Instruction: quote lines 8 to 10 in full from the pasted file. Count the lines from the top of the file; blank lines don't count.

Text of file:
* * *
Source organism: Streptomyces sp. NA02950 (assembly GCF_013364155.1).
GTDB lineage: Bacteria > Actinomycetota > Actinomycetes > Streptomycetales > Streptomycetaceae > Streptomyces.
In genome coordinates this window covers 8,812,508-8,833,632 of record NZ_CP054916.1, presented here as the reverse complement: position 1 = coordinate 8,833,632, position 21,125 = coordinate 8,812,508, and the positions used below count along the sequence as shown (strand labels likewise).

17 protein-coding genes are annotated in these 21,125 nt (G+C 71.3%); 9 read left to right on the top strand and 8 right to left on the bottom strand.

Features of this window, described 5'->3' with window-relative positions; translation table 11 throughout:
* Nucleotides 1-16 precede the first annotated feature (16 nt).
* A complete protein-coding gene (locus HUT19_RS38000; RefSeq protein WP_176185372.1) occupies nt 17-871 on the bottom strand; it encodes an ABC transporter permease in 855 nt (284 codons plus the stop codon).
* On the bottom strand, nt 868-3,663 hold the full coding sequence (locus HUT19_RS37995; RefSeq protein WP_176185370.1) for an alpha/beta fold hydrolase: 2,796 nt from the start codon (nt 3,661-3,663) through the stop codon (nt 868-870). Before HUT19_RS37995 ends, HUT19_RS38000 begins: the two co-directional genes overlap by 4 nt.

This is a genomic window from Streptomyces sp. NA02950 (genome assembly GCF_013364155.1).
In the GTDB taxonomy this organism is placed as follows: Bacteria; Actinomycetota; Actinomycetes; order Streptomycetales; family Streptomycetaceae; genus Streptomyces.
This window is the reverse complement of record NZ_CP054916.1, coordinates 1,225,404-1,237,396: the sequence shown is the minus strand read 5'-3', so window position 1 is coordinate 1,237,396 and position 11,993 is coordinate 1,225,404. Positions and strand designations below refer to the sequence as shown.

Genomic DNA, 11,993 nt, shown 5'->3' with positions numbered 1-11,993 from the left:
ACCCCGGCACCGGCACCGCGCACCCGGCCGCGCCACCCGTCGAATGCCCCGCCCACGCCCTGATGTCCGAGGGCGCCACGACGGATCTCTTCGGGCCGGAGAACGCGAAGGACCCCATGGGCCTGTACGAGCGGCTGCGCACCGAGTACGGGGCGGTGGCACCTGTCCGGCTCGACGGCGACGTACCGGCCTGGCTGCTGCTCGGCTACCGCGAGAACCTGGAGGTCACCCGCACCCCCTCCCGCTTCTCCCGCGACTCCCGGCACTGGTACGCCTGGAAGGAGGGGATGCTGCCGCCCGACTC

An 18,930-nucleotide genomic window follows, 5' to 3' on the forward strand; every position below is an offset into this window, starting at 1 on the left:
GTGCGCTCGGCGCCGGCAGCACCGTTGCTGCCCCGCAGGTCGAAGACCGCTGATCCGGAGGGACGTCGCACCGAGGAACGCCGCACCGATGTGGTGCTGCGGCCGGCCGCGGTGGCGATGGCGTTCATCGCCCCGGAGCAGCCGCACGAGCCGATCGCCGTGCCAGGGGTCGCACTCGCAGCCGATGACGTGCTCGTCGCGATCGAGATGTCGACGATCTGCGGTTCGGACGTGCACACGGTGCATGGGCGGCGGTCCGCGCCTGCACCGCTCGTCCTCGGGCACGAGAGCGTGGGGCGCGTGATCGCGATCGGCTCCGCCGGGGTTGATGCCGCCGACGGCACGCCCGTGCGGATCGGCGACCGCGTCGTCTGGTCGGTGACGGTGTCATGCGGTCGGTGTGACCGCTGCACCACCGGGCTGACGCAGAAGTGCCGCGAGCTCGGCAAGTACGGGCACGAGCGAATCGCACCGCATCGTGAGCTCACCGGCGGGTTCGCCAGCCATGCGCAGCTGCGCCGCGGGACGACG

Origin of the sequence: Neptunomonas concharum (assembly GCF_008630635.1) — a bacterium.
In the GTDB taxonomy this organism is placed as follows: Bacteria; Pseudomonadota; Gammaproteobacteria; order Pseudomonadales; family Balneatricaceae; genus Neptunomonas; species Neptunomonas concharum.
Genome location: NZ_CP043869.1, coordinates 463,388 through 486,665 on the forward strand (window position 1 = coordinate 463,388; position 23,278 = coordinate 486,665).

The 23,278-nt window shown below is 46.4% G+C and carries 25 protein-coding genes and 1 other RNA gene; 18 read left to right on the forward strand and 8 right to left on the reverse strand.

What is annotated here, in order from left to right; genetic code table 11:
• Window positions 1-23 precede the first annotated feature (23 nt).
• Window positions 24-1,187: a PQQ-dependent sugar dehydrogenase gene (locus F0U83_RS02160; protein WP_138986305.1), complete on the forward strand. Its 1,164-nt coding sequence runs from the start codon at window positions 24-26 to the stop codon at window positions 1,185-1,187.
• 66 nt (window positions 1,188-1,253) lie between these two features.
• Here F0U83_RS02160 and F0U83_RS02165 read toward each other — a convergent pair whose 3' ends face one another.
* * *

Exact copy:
* On the bottom strand, nt 868-3,663 hold the full coding sequence (locus HUT19_RS37995; RefSeq protein WP_176185370.1) for an alpha/beta fold hydrolase: 2,796 nt from the start codon (nt 3,661-3,663) through the stop codon (nt 868-870). Before HUT19_RS37995 ends, HUT19_RS38000 begins: the two co-directional genes overlap by 4 nt.

This is a genomic window from Streptomyces sp. NA02950 (genome assembly GCF_013364155.1).
In the GTDB taxonomy this organism is placed as follows: Bacteria; Actinomycetota; Actinomycetes; order Streptomycetales; family Streptomycetaceae; genus Streptomyces.